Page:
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Part I. Recent Economic Developments and Prospects
Vietnam's economy experienced a strong rebound in 2022, with growth reaching 8.0 percent, exceeding its average rates of 7.1 percent from 2016 to 2019. This growth was partly due to a low base effect, driven by a rebound in domestic private consumption following COVID-19 and solid performance in export-oriented manufacturing. However, the public sector's contribution to growth was limited due to weak execution of public investment programs. While employment recovered to pre-COVID-19 levels in 2022, weaker global demand led to slowing orders and exports in Q4-2022, and to renewed labor market pressures. Consumer Price Index (CPI) inflation averaged 3.1 percent. Vietnam’s financial sector experienced increased pressure in 2022 while fiscal balances are estimated to register a surplus.
Reflecting domestic and external headwinds, GDP growth is expected to slow to 6.3 percent in 2023. The services-sector growth will moderate as low base-effects from post-COVID-19 fade. The main driver of growth will be domestic demand, which may be affected by higher estimated inflation (4.5 percent average) in 2023. Given softer external demand, contribution of net exports will weigh on growth. The economy is expected to benefit from the partial implementation of the capital investment of the 2022-2023 Economic Support Program. An agile monetary policy—closely coordinated with fiscal policy objectives—would help keep domestic inflation under control.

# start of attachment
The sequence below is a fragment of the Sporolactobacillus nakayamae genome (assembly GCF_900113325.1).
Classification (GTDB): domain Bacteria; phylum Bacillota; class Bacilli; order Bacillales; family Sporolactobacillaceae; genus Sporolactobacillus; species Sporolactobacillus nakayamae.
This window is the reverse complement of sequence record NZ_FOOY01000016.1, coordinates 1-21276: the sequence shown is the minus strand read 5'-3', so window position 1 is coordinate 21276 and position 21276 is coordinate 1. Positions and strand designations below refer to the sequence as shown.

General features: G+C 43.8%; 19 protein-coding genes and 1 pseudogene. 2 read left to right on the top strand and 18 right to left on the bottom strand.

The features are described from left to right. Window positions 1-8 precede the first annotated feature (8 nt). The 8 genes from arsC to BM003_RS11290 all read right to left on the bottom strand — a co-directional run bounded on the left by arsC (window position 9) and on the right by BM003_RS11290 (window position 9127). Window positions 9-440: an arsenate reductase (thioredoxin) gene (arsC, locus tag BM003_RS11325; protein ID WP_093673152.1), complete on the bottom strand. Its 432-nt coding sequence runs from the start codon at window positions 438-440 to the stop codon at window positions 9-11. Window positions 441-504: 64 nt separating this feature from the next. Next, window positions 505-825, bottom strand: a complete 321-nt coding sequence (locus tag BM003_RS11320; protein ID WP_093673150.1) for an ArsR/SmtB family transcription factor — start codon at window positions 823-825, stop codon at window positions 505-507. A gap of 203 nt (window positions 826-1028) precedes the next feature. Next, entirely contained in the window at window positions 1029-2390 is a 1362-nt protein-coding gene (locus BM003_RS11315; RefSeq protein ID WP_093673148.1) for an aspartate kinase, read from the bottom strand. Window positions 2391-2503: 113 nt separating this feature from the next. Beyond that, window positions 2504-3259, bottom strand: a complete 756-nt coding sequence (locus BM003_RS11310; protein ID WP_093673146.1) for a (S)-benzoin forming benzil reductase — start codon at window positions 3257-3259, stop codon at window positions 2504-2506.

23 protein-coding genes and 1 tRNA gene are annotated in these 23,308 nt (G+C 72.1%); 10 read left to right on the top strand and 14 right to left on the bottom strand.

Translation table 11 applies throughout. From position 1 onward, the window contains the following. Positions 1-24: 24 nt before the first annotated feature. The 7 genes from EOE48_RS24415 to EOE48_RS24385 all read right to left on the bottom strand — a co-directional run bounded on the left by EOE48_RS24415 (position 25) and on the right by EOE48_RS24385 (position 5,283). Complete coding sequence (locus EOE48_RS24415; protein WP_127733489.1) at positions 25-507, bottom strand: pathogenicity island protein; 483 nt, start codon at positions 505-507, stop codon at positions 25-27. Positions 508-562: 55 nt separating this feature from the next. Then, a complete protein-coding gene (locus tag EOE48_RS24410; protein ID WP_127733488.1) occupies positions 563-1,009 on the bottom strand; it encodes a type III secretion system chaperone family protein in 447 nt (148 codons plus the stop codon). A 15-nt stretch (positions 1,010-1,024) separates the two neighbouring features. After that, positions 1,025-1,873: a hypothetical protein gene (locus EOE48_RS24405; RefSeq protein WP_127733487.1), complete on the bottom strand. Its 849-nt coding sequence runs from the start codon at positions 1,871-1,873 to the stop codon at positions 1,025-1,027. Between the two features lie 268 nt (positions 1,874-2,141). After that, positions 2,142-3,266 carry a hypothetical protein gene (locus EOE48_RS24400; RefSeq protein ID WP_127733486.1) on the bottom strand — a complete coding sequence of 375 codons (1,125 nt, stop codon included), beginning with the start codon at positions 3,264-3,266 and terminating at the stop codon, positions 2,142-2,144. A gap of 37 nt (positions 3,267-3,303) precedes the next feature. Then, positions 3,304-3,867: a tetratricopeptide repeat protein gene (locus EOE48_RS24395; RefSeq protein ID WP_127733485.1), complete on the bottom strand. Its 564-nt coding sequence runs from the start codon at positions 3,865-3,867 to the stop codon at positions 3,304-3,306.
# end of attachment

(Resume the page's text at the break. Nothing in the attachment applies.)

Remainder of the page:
Risks to the outlook are broadly balanced. On the downside, weaker than expected growth in Vietnam’s major export markets – the US, China, and the eurozone- could affect export prospects. Potentially higher inflation could affect domestic demand. Further tightening of global financial conditions could affect Vietnam’s financial sector, which suffers from weaknesses in the balance sheets in the corporate, banking and household sectors, affecting domestic investor and consumer sentiment, and from incomplete reforms. Implementation challenges could also hamper the execution of the planned public investment program. On the upside, improved growth prospects in China, the US, or EU and stronger than expected global demand could lift exports and hence growth above the baseline projection.